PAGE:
Illustration by Rock Hyung Kang.

We Asked 85 people on Hamdan Street About Their Favorite Restaurant. Here’s What They Said.

In this edition of AD Secrets, we flip the script and ask Hamdan Street’s residents about their favorite restaurants in the city.

May 9, 2022

For eight years now, The Gazelle has had an AD secrets column, whose very existence is often surrounded with some rightful controversy. The implication that there are secrets to “discover” in Abu Dhabi, and that relatively privileged NYU Abu Dhabi students are the ones to discover them, is a jarring and, according to its most strident critics, an orientalist one. So on this occasion, The Gazelle decided to flip the script and instead ask the residents of the areas that we visit about their favorite restaurants.
Like with so much else in Abu Dhabi, I decided to start with Hamdan Street. The street and its numerous eateries have been the subject of many an AD Secrets column; with featured restaurants varying from the Syrian eatery Bab Sharqi to the Gujarati Anand Al Saeed. This time, however, I asked the area’s many residents, employees and visitors about their own preferences on the Street. To minimize the inconvenience imposed on the people I spoke to, I asked a very simple question: what nearby restaurant would you recommend to someone?
This is no scientific study. I was typically recommended restaurants that were extremely close to where I walked, and I spent more time on some particular corners of Hamdan Street than others. I did not venture ahead of Sultan Bin Zayed the First Street, and thus did not receive any restaurant recommendations, such as Bait Al Khetyar, which were adjacent to this section of Hamdan Street.
The interviewees for this analysis were fairly representative of the population that tends to inhabit Hamdan: an eclectic mix of mostly young men whose passports would describe them as Pakistani, Indian, Filipino, Bangladeshi, Jordanian, Lebanese, Syrian, Sudanese and much much more. The Indians who spoke to me were primarily Malayalis, though at least a few North Indians were included in this work. I primarily looked for people that did not seem to have any affiliation to a restaurant nearby; many of my respondents were employees at stationery shops, hairdressers and computer repair stores. I also heavily leaned on the people who arguably know Hamdan’s food scene best: the Talabat and Deliveroo drivers who help bring it to the rest of the city.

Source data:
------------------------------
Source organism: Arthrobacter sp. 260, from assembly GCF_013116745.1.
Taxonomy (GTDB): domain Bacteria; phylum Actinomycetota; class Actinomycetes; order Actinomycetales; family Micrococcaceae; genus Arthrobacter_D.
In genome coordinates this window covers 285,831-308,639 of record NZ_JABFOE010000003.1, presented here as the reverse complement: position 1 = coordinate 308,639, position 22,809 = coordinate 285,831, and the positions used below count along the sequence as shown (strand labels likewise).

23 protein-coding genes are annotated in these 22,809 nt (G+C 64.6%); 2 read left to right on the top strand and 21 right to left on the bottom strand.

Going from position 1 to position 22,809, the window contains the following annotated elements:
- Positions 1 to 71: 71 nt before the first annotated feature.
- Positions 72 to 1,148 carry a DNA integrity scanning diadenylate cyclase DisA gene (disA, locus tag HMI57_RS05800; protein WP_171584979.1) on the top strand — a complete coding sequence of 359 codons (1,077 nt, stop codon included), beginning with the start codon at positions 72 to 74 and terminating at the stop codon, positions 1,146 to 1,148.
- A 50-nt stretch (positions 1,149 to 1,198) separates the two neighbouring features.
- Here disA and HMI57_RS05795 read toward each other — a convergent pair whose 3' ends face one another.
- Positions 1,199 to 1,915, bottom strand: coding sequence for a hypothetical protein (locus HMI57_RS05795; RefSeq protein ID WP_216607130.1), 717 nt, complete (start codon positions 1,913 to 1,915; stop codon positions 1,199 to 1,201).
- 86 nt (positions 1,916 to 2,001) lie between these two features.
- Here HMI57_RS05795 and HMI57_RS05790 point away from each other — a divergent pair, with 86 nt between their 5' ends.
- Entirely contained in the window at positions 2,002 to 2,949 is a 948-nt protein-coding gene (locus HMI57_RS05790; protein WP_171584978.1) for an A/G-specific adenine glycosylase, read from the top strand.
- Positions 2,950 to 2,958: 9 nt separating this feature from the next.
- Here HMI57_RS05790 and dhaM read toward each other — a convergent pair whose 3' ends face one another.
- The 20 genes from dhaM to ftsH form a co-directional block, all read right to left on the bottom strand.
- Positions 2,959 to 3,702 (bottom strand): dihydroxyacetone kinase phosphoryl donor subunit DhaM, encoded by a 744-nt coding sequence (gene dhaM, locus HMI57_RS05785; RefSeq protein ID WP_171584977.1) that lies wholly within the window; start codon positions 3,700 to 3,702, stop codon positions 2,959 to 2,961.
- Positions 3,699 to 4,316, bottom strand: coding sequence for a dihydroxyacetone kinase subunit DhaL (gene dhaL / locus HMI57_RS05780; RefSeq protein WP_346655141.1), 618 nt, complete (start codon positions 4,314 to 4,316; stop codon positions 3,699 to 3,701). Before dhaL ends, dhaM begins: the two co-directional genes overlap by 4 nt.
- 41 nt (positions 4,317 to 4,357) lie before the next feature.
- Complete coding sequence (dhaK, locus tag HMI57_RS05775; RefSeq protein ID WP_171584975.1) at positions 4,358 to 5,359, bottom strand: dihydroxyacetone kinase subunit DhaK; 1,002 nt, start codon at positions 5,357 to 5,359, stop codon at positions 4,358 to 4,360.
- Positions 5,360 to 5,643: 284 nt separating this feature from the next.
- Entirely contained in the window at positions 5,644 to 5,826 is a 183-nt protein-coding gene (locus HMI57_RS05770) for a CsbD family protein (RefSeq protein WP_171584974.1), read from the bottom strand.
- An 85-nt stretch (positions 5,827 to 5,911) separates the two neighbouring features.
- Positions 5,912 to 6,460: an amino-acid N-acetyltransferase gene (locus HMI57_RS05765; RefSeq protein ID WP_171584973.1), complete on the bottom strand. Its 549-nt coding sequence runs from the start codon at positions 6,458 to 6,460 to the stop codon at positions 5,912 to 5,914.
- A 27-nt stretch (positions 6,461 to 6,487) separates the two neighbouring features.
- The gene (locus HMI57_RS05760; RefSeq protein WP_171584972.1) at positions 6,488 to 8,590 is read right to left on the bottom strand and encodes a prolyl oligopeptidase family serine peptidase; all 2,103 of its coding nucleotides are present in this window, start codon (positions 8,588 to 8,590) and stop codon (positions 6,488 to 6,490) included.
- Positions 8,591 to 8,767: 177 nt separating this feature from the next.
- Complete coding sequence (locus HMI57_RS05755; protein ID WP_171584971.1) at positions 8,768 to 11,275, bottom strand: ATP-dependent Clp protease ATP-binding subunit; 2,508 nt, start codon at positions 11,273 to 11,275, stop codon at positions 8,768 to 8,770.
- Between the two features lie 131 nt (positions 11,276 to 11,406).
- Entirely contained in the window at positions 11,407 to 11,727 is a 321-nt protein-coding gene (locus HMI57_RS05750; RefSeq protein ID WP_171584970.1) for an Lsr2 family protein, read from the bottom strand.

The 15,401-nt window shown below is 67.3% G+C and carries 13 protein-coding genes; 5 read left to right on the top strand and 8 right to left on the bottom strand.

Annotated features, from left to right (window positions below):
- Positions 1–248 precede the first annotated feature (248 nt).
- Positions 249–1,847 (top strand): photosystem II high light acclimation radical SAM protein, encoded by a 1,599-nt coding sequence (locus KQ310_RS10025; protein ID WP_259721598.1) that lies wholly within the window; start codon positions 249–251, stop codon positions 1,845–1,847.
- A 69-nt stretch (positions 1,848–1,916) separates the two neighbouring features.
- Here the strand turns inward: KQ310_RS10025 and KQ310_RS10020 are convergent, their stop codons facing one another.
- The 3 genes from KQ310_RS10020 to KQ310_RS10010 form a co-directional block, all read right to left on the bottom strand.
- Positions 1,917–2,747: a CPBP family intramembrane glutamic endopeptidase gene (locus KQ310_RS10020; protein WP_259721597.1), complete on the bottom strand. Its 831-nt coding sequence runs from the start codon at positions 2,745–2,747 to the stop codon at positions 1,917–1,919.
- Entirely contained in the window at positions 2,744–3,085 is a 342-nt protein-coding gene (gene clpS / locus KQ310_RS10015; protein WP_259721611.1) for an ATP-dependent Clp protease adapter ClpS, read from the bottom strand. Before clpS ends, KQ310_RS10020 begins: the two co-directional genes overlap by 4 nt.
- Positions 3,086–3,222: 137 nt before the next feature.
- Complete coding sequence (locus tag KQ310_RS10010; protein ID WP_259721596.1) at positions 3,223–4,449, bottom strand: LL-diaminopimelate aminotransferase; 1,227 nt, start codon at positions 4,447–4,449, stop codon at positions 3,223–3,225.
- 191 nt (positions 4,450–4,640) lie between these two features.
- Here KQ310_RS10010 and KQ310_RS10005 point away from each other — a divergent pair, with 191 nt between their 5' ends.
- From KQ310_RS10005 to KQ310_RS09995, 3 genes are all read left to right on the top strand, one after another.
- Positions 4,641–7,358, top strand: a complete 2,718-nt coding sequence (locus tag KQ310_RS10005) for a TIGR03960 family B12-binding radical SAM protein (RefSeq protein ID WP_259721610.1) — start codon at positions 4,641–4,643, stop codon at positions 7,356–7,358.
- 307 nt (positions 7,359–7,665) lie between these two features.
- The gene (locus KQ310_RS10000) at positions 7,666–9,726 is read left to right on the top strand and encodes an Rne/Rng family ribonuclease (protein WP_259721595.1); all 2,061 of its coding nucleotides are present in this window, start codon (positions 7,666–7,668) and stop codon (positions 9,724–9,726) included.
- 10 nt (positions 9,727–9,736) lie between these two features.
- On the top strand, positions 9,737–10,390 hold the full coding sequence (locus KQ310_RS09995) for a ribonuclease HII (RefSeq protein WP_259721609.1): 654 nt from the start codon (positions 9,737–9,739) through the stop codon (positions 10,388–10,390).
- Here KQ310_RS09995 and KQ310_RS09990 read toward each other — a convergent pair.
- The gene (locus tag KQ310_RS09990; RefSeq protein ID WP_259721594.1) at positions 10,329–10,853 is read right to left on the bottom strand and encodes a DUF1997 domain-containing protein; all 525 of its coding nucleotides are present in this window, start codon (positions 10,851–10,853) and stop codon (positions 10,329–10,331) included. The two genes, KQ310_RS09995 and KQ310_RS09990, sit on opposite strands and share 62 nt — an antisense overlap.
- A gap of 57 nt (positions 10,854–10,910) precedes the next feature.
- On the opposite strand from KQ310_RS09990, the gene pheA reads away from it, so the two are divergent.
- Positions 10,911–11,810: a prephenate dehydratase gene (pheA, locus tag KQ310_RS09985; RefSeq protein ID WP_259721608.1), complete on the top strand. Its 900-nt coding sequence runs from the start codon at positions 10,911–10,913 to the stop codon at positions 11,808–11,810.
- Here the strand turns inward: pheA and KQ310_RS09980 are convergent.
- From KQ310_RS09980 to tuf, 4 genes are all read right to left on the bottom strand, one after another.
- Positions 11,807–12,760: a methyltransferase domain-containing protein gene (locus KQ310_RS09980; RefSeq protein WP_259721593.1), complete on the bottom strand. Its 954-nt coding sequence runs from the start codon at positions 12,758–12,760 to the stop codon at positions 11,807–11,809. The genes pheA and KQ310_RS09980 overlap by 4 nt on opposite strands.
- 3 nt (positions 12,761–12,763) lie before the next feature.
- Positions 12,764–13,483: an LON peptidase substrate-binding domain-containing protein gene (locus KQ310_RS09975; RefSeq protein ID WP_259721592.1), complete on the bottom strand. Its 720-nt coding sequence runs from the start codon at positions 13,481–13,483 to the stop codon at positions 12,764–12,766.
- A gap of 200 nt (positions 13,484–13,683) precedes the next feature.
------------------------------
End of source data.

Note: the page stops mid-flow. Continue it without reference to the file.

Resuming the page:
So without further ado, here are the results.
Made with Flourish
In the above visualization, the size of the circle represents how many people recommended the restaurant to me. I received a range of answers, from curiosity to bemusement. Most people wanted more details on what I would like, for the diversity in a street like Hamdan is such that asking for broad recommendations felt like a difficult question. Others had no answer, not because they did not want to answer, but because they were themselves exploring Downtown Abu Dhabi for the first time. Indeed, the most common response was no response, which only very rarely came from a sense of annoyance — even though this would have been extremely fair.
The answers open up a plethora of new restaurants for NYUAD students to try, as most of the responses differed from NYUAD students’ favorite spots in Hamdan . The most popular response, after no preference, was Shawabal cafeteria, a small Bangladeshi restaurant that was universally recommended by people of all nationalities. Even at 4 p.m., not peak hour by any stretch of the imagination, the restaurant was chock-full with people who had come to try the restaurant’s biryani and its incredibly varied offerings of fish.
Another surprising option that was recommended by several people I spoke to was Fat-Free Chicken, a relatively new eatery whose name belies the food that is offered there, from shawarma to biryani to a section that seems to be inaccurately titled “Traditional Chinese Cuisine” . The restaurant was recommended to me by, among others, a Sudanese septuagenarian who had lived in the city for fifty years, a Filipino woman and a couple of young Malayali gentlemen.
Another favorite was Al Fujairah restaurant, an old Abu Dhabi staple, that serves all variants of Mughlai Cuisine from Kabul to Karachi to Kanpur, spanning the entire north-western section of the subcontinent. Unsurprisingly, Punjab Flower and Iqbal, both similarly loved Pakistani restaurants, received a lot of votes, with respondents particularly recommending the brain masala and aloo paratha at both places. Vegetarian classics, such as Evergreen restaurant and Bhavna, also received multiple voters.
The visualization also includes a range of eclectic options that received one or two recommendations, from the Afghani Pamir restaurant to Tamil Chat Cafeteria. We hope that next time you go to Hamdan, you do not go searching for secrets, but instead visit the places that have already been “discovered” by the people that most spend time in that corner of Abu Dhabi.
Abhyudaya Tyagi is Editor-in-Chief. Email him at
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